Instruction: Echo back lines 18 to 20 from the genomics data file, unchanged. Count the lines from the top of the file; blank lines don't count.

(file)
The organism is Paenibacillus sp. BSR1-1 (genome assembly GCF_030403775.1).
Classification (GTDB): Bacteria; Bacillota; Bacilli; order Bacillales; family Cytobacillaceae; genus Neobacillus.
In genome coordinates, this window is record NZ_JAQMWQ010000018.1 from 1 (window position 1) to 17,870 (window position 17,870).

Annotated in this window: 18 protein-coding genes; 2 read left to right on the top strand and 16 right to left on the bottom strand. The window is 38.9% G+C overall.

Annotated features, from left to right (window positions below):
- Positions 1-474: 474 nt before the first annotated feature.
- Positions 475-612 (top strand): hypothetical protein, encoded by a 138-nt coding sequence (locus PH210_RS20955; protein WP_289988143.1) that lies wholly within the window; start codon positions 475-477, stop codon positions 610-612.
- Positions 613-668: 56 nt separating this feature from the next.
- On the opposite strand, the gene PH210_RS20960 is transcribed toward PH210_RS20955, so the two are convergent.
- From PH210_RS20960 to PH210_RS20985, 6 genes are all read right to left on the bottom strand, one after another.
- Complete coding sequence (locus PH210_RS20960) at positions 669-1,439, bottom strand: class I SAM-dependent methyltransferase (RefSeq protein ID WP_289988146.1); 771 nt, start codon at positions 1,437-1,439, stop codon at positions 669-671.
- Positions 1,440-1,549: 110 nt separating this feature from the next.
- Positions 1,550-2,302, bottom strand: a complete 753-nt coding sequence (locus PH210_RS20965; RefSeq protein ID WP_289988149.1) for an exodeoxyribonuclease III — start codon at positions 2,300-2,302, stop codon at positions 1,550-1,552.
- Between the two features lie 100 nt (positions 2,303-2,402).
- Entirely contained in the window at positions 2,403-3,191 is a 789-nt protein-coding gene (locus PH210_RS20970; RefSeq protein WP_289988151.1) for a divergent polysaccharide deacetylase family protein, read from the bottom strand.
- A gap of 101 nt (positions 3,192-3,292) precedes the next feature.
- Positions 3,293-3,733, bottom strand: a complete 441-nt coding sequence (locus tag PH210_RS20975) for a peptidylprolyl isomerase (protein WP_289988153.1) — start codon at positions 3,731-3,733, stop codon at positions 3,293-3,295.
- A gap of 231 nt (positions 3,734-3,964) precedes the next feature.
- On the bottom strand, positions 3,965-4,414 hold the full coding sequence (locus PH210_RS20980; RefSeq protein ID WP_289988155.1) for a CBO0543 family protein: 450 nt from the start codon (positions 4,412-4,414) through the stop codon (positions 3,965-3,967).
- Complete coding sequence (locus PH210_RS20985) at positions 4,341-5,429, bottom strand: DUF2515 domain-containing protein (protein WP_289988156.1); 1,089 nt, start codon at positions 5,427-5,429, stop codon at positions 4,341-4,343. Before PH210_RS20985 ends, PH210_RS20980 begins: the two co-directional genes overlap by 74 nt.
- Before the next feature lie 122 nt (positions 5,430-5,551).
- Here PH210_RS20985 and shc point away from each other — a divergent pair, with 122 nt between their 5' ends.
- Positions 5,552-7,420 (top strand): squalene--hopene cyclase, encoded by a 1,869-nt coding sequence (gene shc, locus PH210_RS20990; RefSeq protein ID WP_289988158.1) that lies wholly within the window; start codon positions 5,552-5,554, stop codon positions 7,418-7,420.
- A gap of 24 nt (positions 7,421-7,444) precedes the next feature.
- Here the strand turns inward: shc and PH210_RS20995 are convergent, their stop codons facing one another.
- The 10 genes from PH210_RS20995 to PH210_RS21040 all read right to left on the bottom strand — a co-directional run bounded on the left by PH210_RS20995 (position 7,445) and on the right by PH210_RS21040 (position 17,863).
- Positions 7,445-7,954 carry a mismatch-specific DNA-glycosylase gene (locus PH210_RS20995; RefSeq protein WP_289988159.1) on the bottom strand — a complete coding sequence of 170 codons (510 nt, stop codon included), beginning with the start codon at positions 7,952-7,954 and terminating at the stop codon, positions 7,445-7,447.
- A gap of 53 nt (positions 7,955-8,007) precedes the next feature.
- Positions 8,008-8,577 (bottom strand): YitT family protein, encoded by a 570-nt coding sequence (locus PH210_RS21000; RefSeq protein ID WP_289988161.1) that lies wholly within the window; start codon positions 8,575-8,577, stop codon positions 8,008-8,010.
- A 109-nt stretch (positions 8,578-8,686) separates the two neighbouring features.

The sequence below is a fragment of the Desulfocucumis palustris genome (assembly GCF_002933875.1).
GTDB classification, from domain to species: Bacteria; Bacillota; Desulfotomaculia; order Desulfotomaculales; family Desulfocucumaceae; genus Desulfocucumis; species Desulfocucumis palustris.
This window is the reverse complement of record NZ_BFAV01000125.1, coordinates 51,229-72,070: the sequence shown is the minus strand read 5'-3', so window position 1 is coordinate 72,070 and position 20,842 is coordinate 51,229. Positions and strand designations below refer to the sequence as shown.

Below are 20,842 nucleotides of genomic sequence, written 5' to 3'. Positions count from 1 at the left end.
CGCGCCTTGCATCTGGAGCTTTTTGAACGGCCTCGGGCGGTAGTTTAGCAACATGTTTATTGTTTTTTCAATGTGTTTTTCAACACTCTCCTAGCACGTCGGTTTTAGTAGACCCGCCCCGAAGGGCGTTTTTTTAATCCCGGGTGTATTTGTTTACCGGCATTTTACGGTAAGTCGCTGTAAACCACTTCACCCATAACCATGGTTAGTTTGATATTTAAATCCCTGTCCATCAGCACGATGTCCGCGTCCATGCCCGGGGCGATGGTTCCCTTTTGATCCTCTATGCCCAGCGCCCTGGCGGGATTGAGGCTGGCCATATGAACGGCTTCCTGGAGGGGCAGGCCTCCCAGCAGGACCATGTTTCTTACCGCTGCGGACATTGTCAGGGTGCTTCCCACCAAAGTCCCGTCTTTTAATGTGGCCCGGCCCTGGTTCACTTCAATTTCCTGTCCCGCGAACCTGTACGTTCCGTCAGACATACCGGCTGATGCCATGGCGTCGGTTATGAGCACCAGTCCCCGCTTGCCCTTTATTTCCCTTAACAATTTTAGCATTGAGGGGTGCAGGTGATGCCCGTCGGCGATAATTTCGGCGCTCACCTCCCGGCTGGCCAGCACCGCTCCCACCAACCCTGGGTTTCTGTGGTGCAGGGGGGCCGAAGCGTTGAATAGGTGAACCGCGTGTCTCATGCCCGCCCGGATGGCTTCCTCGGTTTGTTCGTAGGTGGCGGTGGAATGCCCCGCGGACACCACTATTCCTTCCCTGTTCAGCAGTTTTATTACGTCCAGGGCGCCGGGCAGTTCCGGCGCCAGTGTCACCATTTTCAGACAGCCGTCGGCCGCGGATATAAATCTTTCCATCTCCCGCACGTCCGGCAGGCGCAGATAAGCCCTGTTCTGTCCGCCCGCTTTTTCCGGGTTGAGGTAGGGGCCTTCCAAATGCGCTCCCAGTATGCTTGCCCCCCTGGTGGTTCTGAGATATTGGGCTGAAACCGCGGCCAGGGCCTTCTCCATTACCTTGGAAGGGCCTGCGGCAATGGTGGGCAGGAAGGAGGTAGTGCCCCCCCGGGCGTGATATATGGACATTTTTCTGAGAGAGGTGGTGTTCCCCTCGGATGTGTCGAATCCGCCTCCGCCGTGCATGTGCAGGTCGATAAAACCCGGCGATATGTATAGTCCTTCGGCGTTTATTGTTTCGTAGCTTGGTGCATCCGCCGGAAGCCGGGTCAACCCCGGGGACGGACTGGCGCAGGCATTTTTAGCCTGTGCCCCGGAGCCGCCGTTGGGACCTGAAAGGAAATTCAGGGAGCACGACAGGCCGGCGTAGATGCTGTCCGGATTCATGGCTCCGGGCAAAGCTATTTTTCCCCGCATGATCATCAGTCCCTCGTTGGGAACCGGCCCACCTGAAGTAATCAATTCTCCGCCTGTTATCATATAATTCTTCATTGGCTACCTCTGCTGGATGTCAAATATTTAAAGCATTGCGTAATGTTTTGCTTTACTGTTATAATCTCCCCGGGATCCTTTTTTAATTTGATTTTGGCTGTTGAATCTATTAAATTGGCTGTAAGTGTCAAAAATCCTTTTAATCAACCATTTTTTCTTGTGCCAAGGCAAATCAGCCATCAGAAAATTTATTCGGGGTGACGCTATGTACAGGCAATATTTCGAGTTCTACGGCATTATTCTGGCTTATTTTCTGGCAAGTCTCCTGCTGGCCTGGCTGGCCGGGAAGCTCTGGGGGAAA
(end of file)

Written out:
- A gap of 231 nt (positions 3,734-3,964) precedes the next feature.
- On the bottom strand, positions 3,965-4,414 hold the full coding sequence (locus PH210_RS20980; RefSeq protein ID WP_289988155.1) for a CBO0543 family protein: 450 nt from the start codon (positions 4,412-4,414) through the stop codon (positions 3,965-3,967).
- Complete coding sequence (locus PH210_RS20985) at positions 4,341-5,429, bottom strand: DUF2515 domain-containing protein (protein WP_289988156.1); 1,089 nt, start codon at positions 5,427-5,429, stop codon at positions 4,341-4,343. Before PH210_RS20985 ends, PH210_RS20980 begins: the two co-directional genes overlap by 74 nt.